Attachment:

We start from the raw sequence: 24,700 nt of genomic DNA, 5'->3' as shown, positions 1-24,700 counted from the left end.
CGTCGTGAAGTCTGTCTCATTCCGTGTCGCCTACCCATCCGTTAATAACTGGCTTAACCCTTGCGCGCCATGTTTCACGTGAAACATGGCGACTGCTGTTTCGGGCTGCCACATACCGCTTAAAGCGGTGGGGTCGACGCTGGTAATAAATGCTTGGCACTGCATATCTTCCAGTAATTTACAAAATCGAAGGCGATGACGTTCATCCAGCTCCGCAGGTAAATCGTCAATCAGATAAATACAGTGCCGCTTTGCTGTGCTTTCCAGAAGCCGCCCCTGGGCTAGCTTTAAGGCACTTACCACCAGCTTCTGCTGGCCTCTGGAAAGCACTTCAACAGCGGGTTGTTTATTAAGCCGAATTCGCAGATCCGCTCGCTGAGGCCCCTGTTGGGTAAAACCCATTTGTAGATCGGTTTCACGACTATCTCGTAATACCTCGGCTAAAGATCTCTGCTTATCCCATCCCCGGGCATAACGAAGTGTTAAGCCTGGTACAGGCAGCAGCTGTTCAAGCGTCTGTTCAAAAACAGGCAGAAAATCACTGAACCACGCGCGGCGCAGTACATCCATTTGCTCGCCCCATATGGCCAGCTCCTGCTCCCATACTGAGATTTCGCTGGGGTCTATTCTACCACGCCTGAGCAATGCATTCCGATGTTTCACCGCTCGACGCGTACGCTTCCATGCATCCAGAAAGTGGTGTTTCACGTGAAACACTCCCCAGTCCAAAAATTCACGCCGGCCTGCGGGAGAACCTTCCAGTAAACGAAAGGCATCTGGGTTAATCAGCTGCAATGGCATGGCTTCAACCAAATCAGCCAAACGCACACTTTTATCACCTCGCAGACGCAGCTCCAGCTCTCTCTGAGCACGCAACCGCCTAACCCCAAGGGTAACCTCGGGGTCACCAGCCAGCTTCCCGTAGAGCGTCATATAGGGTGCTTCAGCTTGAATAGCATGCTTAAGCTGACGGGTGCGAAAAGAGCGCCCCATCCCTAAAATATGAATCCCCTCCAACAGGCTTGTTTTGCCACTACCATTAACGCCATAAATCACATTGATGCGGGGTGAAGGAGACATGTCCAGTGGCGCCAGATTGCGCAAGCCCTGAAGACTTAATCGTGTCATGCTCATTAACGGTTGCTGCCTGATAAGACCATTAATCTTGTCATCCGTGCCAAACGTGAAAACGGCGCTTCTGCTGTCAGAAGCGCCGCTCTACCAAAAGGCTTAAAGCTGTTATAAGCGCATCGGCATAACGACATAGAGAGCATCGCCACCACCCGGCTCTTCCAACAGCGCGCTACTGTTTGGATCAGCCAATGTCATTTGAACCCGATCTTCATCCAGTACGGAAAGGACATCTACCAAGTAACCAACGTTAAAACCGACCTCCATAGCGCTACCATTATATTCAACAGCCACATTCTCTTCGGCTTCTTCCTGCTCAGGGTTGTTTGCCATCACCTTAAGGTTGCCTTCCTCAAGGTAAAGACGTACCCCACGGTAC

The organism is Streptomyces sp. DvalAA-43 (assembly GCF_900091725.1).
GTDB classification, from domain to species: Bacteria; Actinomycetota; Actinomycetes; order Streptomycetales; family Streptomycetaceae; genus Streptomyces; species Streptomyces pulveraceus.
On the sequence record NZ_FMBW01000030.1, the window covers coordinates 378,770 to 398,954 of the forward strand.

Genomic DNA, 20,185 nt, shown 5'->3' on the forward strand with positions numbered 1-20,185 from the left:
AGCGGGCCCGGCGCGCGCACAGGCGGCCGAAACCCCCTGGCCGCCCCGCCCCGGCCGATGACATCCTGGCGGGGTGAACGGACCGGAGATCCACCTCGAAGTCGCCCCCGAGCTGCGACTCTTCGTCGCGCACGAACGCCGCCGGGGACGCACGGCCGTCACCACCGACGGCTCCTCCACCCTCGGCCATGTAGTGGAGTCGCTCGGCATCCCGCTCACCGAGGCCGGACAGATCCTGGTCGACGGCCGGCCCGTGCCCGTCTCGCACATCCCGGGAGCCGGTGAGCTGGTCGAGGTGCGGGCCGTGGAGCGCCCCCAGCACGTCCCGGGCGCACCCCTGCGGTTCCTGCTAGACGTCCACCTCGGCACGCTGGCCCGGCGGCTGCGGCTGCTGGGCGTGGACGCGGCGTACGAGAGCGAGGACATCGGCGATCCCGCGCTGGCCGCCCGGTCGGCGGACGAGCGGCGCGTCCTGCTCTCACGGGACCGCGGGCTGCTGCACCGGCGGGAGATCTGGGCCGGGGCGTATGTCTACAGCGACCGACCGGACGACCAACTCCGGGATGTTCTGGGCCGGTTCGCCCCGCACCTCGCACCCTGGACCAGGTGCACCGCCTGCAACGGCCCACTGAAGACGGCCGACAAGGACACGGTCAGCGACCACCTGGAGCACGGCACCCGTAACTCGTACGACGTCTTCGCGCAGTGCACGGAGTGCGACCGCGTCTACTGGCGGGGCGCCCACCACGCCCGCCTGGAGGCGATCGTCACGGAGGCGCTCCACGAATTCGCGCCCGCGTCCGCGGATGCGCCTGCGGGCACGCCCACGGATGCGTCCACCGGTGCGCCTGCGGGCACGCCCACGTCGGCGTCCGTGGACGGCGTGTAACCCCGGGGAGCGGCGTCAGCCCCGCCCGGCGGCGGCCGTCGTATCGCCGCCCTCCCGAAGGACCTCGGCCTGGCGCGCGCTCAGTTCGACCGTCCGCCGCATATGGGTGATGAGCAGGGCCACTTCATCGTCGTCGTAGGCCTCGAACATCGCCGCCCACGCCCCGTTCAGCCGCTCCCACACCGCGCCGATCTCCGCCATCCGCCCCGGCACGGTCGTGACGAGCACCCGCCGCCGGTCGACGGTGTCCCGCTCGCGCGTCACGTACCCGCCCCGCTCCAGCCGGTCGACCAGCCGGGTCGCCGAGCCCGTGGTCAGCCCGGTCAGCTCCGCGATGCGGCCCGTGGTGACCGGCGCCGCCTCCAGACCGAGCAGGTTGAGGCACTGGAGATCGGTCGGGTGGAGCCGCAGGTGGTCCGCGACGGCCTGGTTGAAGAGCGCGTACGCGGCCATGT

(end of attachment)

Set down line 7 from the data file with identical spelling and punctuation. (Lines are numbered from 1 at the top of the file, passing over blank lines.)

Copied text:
AGCGGGCCCGGCGCGCGCACAGGCGGCCGAAACCCCCTGGCCGCCCCGCCCCGGCCGATGACATCCTGGCGGGGTGAACGGACCGGAGATCCACCTCGAAGTCGCCCCCGAGCTGCGACTCTTCGTCGCGCACGAACGCCGCCGGGGACGCACGGCCGTCACCACCGACGGCTCCTCCACCCTCGGCCATGTAGTGGAGTCGCTCGGCATCCCGCTCACCGAGGCCGGACAGATCCTGGTCGACGGCCGGCCCGTGCCCGTCTCGCACATCCCGGGAGCCGGTGAGCTGGTCGAGGTGCGGGCCGTGGAGCGCCCCCAGCACGTCCCGGGCGCACCCCTGCGGTTCCTGCTAGACGTCCACCTCGGCACGCTGGCCCGGCGGCTGCGGCTGCTGGGCGTGGACGCGGCGTACGAGAGCGAGGACATCGGCGATCCCGCGCTGGCCGCCCGGTCGGCGGACGAGCGGCGCGTCCTGCTCTCACGGGACCGCGGGCTGCTGCACCGGCGGGAGATCTGGGCCGGGGCGTATGTCTACAGCGACCGACCGGACGACCAACTCCGGGATGTTCTGGGCCGGTTCGCCCCGCACCTCGCACCCTGGACCAGGTGCACCGCCTGCAACGGCCCACTGAAGACGGCCGACAAGGACACGGTCAGCGACCACCTGGAGCACGGCACCCGTAACTCGTACGACGTCTTCGCGCAGTGCACGGAGTGCGACCGCGTCTACTGGCGGGGCGCCCACCACGCCCGCCTGGAGGCGATCGTCACGGAGGCGCTCCACGAATTCGCGCCCGCGTCCGCGGATGCGCCTGCGGGCACGCCCACGGATGCGTCCACCGGTGCGCCTGCGGGCACGCCCACGTCGGCGTCCGTGGACGGCGTGTAACCCCGGGGAGCGGCGTCAGCCCCGCCCGGCGGCGGCCGTCGTATCGCCGCCCTCCCGAAGGACCTCGGCCTGGCGCGCGCTCAGTTCGACCGTCCGCCGCATATGGGTGATGAGCAGGGCCACTTCATCGTCGTCGTAGGCCTCGAACATCGCCGCCCACGCCCCGTTCAGCCGCTCCCACACCGCGCCGATCTCCGCCATCCGCCCCGGCACGGTCGTGACGAGCACCCGCCGCCGGTCGACGGTGTCCCGCTCGCGCGTCACGTACCCGCCCCGCTCCAGCCGGTCGACCAGCCGGGTCGCCGAGCCCGTGGTCAGCCCGGTCAGCTCCGCGATGCGGCCCGTGGTGACCGGCGCCGCCTCCAGACCGAGCAGGTTGAGGCACTGGAGATCGGTCGGGTGGAGCCGCAGGTGGTCCGCGACGGCCTGGTTGAAGAGCGCGTACGCGGCCATGT